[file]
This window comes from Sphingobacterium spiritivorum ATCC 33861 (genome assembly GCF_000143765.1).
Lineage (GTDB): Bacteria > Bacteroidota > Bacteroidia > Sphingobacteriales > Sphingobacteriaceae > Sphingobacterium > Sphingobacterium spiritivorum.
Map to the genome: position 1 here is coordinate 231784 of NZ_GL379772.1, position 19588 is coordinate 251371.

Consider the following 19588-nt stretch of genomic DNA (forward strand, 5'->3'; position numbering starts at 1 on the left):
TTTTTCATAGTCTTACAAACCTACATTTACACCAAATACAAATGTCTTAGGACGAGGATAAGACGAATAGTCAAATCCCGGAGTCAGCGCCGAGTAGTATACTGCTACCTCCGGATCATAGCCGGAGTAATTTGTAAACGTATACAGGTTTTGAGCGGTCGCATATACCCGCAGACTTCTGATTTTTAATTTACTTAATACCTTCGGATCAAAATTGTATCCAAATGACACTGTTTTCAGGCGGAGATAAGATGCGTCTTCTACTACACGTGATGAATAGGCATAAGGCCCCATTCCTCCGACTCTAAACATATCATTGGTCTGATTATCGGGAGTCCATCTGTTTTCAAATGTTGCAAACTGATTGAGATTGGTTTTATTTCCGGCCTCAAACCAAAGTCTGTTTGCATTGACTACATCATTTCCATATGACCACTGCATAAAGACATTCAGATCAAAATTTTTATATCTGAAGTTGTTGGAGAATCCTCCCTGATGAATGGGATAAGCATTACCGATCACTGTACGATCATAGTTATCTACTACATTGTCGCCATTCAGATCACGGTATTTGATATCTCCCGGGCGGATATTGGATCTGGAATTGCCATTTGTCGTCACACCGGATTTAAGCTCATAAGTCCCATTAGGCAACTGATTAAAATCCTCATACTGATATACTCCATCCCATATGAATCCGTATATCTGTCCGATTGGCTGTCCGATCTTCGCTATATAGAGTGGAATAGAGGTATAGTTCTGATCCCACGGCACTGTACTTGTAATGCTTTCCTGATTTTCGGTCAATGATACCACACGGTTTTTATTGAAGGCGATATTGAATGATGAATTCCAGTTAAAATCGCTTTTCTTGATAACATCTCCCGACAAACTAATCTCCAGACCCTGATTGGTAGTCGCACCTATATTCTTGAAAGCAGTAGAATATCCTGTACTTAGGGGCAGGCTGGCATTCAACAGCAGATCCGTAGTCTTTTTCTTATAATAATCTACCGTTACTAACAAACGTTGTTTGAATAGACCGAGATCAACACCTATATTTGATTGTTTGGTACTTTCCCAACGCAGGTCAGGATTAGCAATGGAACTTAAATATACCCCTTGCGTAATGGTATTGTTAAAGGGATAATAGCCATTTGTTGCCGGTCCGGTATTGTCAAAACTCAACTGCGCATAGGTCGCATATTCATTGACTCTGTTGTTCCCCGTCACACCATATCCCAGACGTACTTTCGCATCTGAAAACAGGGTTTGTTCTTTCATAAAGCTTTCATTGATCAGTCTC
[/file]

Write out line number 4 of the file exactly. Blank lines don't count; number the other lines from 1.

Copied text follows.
Consider the following 19588-nt stretch of genomic DNA (forward strand, 5'->3'; position numbering starts at 1 on the left):